Detroit Future City (DFC), the think-and-do tank focused on advancing economic equity and growing the Black middle class in Detroit, released the “Keeping Your Family Home: Addressing the Challenges of Inherited Properties in Detroit” report to detail the scale of family-owned properties in Detroit inherited through generations without formal legal proof of ownership.

“Homeownership is both an important vehicle for building generational wealth and a place to provide stability for a family” said Anika Goss, DFC CEO. “As Detroit works to grow the middle class and close economic equity gaps, we need a better understanding of how to preserve and increase homeownership, and ‘Keeping Your Family Home’ contains critical data to help stakeholders develop the programming we need.”

The report examines the issue of so-called heirs’ properties – homes passed down through generations without a legal transfer of property to a surviving relative. The properties identified in this report are those whose owners were listed in the 2023 City’s Tax Assessors’ data but had died between 2014 and 2022.

Key metrics that illustrate the scale of the problem in Detroit:

  • There are more than 5,500 heirs’ properties in the city worth $270 million, indicating the potential for significant loss of wealth for long-time Detroiters if the issue persists.
  • There were 215 heirs’ properties in census tracts that had a median home sale price of at least $150,000 as of 2021.
  • About 9% (496) of heirs’ properties in the city are at immediate risk of tax foreclosure this year.

Heirs’ properties are found in the highest concentration in the Boynton, Bagley, Aviation Sub and Schaefer 7/8 Lodge neighborhoods. People living in heirs’ properties may not even be aware that they do not legally own their home until they find themselves looking to access crucial homeownership resources. It can be difficult, or even impossible, for an individual living in an Heirs’ Property to sell the property, borrow money against its equity, or obtain homeowners insurance as these homes often face barriers to accessing important city and county financial aid programs.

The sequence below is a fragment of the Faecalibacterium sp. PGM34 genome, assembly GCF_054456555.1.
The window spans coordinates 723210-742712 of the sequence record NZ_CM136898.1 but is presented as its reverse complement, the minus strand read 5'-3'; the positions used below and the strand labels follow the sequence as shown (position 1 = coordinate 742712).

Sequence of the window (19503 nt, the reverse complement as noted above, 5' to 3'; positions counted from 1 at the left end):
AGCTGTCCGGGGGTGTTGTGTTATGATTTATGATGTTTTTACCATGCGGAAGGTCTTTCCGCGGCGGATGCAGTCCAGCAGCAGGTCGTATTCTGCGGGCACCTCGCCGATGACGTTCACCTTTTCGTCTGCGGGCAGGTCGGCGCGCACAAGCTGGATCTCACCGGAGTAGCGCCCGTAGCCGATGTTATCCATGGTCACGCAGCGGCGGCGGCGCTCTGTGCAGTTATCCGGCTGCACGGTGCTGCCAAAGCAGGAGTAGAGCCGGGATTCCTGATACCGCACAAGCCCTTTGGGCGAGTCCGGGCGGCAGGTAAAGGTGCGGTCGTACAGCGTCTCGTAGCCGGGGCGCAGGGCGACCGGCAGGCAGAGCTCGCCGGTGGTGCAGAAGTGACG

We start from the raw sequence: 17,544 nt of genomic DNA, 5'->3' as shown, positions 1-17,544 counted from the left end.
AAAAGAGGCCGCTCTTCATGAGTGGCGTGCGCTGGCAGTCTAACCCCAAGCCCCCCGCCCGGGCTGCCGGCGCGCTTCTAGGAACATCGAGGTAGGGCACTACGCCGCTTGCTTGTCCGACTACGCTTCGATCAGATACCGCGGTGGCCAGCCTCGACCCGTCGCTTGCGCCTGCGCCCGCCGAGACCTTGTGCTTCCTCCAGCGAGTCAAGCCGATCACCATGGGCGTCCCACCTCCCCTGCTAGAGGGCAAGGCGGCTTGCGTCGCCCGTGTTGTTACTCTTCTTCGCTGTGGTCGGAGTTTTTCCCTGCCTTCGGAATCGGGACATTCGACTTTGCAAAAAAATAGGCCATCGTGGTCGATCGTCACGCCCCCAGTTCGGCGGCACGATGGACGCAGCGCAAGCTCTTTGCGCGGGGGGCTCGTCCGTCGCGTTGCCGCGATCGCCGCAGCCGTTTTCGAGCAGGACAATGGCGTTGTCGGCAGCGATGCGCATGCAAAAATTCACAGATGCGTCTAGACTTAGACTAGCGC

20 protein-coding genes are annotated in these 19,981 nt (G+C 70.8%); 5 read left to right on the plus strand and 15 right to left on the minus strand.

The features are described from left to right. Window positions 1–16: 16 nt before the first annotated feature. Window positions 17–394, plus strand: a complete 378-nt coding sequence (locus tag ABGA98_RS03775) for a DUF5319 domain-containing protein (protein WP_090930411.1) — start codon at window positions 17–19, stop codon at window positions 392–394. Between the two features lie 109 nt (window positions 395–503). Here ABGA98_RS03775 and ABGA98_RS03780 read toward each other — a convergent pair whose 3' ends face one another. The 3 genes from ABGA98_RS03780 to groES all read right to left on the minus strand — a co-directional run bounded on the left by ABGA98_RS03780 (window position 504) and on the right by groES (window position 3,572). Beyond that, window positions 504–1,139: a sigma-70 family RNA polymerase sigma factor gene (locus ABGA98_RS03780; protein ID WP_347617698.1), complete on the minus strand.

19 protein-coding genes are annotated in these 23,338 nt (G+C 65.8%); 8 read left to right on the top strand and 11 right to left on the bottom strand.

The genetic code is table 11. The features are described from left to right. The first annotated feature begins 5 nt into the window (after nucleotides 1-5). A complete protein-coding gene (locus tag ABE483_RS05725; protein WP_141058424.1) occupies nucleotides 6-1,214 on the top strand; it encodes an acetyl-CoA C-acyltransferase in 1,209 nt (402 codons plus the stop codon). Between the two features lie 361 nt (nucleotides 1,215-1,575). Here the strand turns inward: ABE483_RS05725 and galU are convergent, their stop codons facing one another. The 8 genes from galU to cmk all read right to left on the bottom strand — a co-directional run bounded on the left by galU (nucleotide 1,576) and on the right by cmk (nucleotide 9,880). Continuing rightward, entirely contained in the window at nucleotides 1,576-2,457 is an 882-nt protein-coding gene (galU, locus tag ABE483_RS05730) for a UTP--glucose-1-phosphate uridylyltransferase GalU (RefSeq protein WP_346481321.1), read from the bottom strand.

“Detroit Future City’s research reveals an important but underreported vulnerability to housing stability in Detroit,” said Laura Grannemann, Executive Director of the Gilbert Family Foundation. “Too many Detroit residents are losing out on the stability and equity of homeownership because they lack the legal resources to navigate the complex probate process. We look forward to working with stakeholders around the city to act on these findings.”

The research was also supported by a collaboration of non-profit, philanthropic and public stakeholders including United Community Housing Coalition, Michigan Legal Services, Lakeshore Legal Aid, the Gilbert Family Foundation, the City of Detroit and the Wayne County Treasurers Office.

Click here to view the full “Keeping Your Family Home Report.”

About Detroit Future City

Detroit Future City is a think-and-do tank that coordinates strategies, actions, and resources to catalyze long-term revitalization, improve economic equity and enhance quality of life in Detroit. The organization is organized into three departments – Land Use and Sustainability, Community and Economic Development, and the Center for Equity, Engagement, and Research – with a 17-member staff and 16-member board of directors.

DFC was launched in May 2013 to advance the recommendation of the DFC Strategic Framework, a 50-year vision for the City of Detroit. In January 2016, Detroit Future City became an independent nonprofit.

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